Machine Learning (Theory)


ICML Posters and Scope

Tags: Conferences,Machine Learning jl@ 10:21 pm

Normally, I don’t indulge in posters for ICML, but this year is naturally an exception for me. If you want one, there are a small number left here, if you sign up before February.

It also seems worthwhile to give some sense of the scope and reviewing criteria for ICML for authors considering submitting papers. At ICML, the (very large) program committee does the reviewing which informs final decisions by area chairs on most papers. Program chairs setup the process, deal with exceptions or disagreements, and provide advice for the reviewing process. Providing advice is tricky (and easily misleading) because a conference is a community, and in the end the aggregate interests of the community determine the conference. Nevertheless, as a program chair this year it seems worthwhile to state the overall philosophy I have and what I plan to encourage (and occasionally discourage).

At the highest level, I believe ICML exists to further research into machine learning, which I generally think of as turning observations into useful predictions. Research is greatly varied in general, but in all cases it involves answering an interesting question for which the answer was not previously known. Interesting questions are generally natural: they can be stated easily and other people plausibly encounter them. Interesting questions are generally also ones for which there are multiple plausible wrong answers. The definition of “interesting” is otherwise hard to pin down, because it is does and must change over time.

ICML is a broad conference which incorporates the interests of many different groups of people with different tastes in the research they prefer. It’s broad enough that most people don’t appreciate all the papers. That’s ok as long as there is some higher level appreciation for which directions of research benefit the community. Some common flavors are:

  1. ML for X In general, Machine Learning is a core field of study with many applications. Often, it’s a good idea to publish within a conference focused on that area, but particularly when no such conference exists, ICML is a solid choice for a place to publish. One example of this kind of thing is Machine Learning for Sustainability, where the CCC will be giving a few travel grants. Here the core question is typically “How?” Exhibiting new things that you can do with ML provides good reference points for what is possible, provides a sense of what works, and compelling new ideas about what to work on can be valuable to the community.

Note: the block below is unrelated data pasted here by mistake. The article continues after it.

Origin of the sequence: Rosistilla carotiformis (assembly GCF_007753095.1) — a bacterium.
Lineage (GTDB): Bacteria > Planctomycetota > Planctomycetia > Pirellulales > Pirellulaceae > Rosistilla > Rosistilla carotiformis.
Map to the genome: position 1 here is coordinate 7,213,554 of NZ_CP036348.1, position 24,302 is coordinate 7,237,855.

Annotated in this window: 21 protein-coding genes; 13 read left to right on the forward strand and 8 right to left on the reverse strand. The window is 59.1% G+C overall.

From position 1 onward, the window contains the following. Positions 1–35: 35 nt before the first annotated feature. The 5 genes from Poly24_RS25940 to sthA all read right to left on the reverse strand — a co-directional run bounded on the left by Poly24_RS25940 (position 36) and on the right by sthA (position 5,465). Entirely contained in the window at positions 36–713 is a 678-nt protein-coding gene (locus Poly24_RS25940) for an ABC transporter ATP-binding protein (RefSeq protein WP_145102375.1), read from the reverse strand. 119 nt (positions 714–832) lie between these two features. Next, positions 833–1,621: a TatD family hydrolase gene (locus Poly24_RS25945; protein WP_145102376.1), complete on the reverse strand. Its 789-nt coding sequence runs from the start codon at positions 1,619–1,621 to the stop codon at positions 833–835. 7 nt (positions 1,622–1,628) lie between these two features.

There are several ways that papers of this sort can bounce. Perhaps X is insufficiently interesting, the results are unconvincing, or the method of solution is considered too straight-forward. I consider the first and second criteria sound, but am inclined toward leniency on the third, since there is often quite a bit of work in figuring out how to frame the problem so that the solution happens to be easy.

  2. New Algorithms Often, authors find that existing learning algorithms for solving some problem are lacking in some way, so they propose new better algorithms. This is plausibly the most common category of paper at ICML, so there is quite a bit of variety. The most straight-forward version proposes a new algorithm for a well-studied problem. For these papers it’s important to have an empirical comparison to existing baselines.

    It’s easy for an empirical comparison to go wrong. Some authors use synthetic datasets which do not seem significant to me, because good results on such datasets may not transfer to real-world problems well as the real world tends to be quite a bit more complex than the synthetic processes which are natural to program. Instead, it’s important to show good results on real datasets. One problem with relying on real datasets is dataset selection—choosing the dataset for which your algorithm seems to perform best. You can avoid this by choosing datasets in some clearly unbiased manner and by evaluating on many standard datasets. Another way to fail is with a poor choice of baseline. This is tricky, because three reviewers might consider three different baselines the most natural one. Asking around a bit when developing the paper might help here, but in the end this can be a tough judgement call: Is the paper convincing enough that people interested in solving the problem should use this algorithm?